[0297] Evaluation with respect to film thickness distribution in the width direction of the substrate was conducted in the same manner as in Example 1. As a result, the film thickness distribution in Example 4 was found to fall within 8%, which is superior to Example 2 in terms of uniformity.

[0298] And, as a result of having evaluated a distribution with respect to each of absorption coefficient, crystal deposition rate, and hydrogen content respectively in the width direction of the substrate, the distribution in Example 4 was found to fall within 8%, which is superior to Example 2 in terms of uniformity.

[0299] Based on the above results, it is understood that by arranging the bar-like shaped electrodes to be perpendicular to the transportation direction of the substrate as above described, it is possible to diminish unevenness in the film thickness in the width direction of the substrate.

EXAMPLE 5

[0300] As the bar-like shaped electrode 104 in the film-forming apparatus shown in FIG. 1, as shown in FIG. 18 (which is a conceptual diagram which is not always in agreement with actual experimental conditions), a plurality of bar-like shaped electrodes 104 each being the same as the bar-like shaped electrode 104 used in Experiment 1 were arranged such that they are perpendicular to a normal line of a substrate 102 and their intervals to the substrate are widened in the upper side of the transportation direction of the substrate and narrowed in the down side thereof.

[0301] Using the apparatus thus constituted, a μc-Si series thin film was formed under such conditions as will be described below.

[0302] As the substrate 102, there was used a stainless steel SUS430BA web of 0.2 mm in thickness, 20 cm in width and 50 m in length having a 1 μm thick zinc oxide (ZnO) film formed thereon. The formation of μc-Si series thin film was conducted in accordance with the procedures in Experiment 1, except for changing the film-forming conditions in Experiment 1 to those below mentioned.

[0303] Film-Forming Conditions:

[0304] raw material gas (SiH4): 50 sccm

[0305] dilution gas (H2): 2000 sccm

[0306] oscillation frequency: 200 MHz

[0307] high frequency power: 10 W/cm2

[0308] inner pressure in the deposition chamber: 2.7×10−1 Pa

[0309] intervals of the electrodes to the substrate (from the upper side of the substrate transportation direction):

[0310] 15 cm interval: 5 bar-like shaped electrodes,

[0311] 12 cm interval: 5 bar-like shaped electrodes,

[0312] 10 cm interval: 5 bar-like shaped electrodes,

[0313] 8 cm interval: 10 bar-like shaped electrodes,

[0314] 6 cm interval: 10 bar-like shaped electrodes, and

[0315] 4 cm interval: 15 bar-like shaped electrodes angle of each electrode to the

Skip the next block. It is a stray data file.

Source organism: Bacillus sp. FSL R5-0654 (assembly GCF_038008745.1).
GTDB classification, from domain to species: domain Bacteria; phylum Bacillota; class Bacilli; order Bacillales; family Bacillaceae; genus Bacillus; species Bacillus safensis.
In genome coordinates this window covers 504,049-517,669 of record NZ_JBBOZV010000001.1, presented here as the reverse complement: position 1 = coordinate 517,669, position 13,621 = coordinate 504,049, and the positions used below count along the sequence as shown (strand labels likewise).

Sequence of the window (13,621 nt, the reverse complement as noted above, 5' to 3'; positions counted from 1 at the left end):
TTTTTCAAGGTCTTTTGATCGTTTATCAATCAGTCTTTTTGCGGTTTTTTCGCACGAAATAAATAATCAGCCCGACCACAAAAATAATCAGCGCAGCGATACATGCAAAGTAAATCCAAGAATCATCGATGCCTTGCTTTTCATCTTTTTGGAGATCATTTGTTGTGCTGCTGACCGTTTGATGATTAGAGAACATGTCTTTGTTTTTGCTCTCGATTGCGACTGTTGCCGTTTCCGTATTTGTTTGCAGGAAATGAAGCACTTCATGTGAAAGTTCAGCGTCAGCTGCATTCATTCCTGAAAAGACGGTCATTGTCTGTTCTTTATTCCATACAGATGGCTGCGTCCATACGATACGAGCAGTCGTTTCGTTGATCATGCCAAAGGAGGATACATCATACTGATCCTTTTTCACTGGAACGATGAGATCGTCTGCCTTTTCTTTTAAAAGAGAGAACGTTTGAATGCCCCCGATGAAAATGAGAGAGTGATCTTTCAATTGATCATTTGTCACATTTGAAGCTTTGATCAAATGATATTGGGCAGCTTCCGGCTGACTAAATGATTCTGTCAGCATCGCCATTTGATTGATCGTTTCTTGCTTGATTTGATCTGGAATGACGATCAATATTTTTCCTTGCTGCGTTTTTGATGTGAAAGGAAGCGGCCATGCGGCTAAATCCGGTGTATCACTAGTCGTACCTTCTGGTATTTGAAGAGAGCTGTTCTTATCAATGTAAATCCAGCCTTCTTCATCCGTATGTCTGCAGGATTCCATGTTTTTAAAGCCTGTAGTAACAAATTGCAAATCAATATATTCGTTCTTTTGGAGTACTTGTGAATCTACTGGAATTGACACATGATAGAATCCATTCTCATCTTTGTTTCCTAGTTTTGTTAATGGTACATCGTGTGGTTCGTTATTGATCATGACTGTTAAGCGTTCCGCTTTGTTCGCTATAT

[0316] transportation direction of the substrate: 90°

[0317] interval between each adjacent electrodes (the distance in a horizontal direction from the center on the central axis of one bar-like shaped electrode to that of the other bar-like shaped electrode):

[0318] 10 cm

[0319] substrate temperature: 300° C.

[0320] deposited film thickness: 10 μm

COMPARATIVE EXAMPLE 2

[0321] The procedures of Example 5 were repeated, except that all the intervals of the 50 bar-like shaped electrodes to the substrate were made to be 4 cm, to form a μc-Si series thin film.

[0322] Evaluation

[0323] For each of Example 5 and Comparative Example 2, evaluation was conducted with respect to profile of each of absorption coefficient, crystal volume fraction, and hydrogen content in depth direction in the same manner as in Example 1.

[0324] In the following, description will be made of the evaluated results.

[0325] With Respect to the Absorption Coefficient:

[0326] The absorption coefficient in Comparative Example 2 was found to be simply decreased. Particularly, the absorption coefficient of a portion (which is about 200 nm thick) corresponding to the initial deposition stage is small, and for the absorption thereafter, it well coincides with a model in which substantially constant absorption coefficient is assumed.

[0327] On the other hand, the absorption coefficient in Example 5 was found to be gradually increased. Specifically, it was found that the absorption coefficient is gradually enlarged as the film deposition proceeds.

[0328] With Respect to the Average Grain Size:

[0329] The evaluated results of this evaluation item are shown Table 4.

[0330] The following facts were found. That is, in Comparative Example 2, although an amorphous layer is present and the average grain size is gradually increased until near 200 nm from the substrate, the average grain size thereafter is substantially constant until near the surface.